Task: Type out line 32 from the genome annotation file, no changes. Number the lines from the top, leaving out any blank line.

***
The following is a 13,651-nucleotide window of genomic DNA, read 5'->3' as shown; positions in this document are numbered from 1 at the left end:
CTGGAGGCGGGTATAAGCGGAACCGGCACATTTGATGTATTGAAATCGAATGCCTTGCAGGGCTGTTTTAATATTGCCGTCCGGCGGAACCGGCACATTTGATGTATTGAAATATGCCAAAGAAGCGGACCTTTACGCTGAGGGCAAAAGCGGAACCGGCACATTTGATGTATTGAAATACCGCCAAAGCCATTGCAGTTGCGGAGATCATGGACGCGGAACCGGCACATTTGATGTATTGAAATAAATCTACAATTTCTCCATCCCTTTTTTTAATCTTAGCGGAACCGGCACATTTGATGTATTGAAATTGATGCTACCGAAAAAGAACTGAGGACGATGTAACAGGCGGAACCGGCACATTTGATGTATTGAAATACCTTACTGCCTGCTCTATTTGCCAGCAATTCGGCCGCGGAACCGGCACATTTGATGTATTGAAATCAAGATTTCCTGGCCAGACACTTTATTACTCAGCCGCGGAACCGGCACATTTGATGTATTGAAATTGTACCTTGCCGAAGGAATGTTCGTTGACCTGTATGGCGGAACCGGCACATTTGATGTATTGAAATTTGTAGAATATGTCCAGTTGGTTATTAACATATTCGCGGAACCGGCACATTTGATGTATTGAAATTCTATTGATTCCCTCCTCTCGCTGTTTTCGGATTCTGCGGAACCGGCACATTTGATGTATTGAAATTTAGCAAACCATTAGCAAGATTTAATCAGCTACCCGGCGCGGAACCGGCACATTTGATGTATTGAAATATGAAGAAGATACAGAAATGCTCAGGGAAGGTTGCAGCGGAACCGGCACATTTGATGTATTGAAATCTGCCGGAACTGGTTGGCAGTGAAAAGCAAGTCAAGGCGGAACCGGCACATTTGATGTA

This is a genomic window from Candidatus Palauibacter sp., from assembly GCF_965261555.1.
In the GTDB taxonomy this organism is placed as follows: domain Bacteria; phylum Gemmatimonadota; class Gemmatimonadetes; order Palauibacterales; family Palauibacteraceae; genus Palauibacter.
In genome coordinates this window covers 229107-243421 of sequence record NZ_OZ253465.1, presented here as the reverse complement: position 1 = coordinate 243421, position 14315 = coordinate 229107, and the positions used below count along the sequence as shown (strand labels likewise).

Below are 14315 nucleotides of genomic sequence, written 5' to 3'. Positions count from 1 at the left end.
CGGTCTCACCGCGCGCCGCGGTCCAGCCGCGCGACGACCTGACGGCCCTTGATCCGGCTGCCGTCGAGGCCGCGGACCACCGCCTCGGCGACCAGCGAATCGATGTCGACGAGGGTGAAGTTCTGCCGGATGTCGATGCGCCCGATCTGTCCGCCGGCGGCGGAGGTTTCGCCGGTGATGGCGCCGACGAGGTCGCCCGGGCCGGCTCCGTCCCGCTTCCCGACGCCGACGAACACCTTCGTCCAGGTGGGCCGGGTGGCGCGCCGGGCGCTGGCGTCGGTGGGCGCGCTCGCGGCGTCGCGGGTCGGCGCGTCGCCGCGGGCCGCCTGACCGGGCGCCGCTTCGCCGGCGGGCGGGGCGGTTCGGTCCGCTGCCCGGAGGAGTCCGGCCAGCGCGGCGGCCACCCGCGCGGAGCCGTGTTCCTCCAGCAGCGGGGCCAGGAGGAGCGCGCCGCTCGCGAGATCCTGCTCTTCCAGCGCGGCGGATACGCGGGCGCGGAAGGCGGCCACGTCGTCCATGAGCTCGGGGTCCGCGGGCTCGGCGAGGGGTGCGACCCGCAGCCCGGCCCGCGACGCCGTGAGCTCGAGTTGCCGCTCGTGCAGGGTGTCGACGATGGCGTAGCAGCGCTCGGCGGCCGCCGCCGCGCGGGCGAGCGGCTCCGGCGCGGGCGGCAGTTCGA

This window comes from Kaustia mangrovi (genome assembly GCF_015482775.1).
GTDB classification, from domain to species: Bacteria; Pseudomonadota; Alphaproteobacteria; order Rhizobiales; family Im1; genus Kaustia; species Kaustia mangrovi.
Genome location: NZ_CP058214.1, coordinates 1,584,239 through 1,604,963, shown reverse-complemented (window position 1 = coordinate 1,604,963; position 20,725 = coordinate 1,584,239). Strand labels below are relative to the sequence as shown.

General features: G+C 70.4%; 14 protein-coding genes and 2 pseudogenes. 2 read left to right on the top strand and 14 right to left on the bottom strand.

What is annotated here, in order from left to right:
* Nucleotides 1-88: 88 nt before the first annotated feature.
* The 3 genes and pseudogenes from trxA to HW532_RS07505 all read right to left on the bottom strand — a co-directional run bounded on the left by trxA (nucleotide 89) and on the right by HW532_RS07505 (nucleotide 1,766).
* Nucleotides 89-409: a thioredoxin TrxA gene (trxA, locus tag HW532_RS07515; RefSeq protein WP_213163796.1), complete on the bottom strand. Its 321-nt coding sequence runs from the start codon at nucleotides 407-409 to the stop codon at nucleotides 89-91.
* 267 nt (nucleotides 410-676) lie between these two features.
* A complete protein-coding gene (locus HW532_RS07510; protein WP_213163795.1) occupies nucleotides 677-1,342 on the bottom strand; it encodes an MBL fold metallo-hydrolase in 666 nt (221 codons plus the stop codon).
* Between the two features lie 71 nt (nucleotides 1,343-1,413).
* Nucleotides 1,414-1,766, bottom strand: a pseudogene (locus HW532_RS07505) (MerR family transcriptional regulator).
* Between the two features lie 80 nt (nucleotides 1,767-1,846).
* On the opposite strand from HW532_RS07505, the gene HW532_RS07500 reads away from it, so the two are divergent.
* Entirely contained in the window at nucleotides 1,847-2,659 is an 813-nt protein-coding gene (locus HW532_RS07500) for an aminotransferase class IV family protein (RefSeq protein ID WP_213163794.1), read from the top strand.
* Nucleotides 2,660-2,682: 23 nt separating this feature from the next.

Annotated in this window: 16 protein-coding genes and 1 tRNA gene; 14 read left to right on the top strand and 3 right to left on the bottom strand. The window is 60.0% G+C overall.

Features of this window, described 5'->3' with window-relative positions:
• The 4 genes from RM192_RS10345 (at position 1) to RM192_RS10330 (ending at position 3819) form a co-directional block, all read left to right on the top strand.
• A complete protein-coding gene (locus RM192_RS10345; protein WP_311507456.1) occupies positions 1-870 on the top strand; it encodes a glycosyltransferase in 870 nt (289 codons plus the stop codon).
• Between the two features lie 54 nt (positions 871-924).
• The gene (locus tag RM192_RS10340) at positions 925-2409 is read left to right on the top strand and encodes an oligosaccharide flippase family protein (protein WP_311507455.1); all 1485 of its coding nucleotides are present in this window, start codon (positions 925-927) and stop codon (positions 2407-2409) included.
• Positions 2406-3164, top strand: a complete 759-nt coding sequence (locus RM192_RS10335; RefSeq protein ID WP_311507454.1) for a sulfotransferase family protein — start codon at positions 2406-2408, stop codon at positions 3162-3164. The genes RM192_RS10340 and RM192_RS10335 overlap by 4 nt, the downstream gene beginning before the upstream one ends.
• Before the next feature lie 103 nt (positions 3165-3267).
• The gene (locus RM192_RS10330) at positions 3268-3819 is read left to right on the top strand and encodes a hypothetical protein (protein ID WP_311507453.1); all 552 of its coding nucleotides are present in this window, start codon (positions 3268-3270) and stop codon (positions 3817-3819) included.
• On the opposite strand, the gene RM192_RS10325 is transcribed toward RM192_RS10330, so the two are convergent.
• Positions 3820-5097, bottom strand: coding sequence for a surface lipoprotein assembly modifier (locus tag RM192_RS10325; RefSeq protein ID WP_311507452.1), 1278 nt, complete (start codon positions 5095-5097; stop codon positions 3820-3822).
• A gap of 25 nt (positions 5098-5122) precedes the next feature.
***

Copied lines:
• The gene (locus RM192_RS10330) at positions 3268-3819 is read left to right on the top strand and encodes a hypothetical protein (protein ID WP_311507453.1); all 552 of its coding nucleotides are present in this window, start codon (positions 3268-3270) and stop codon (positions 3817-3819) included.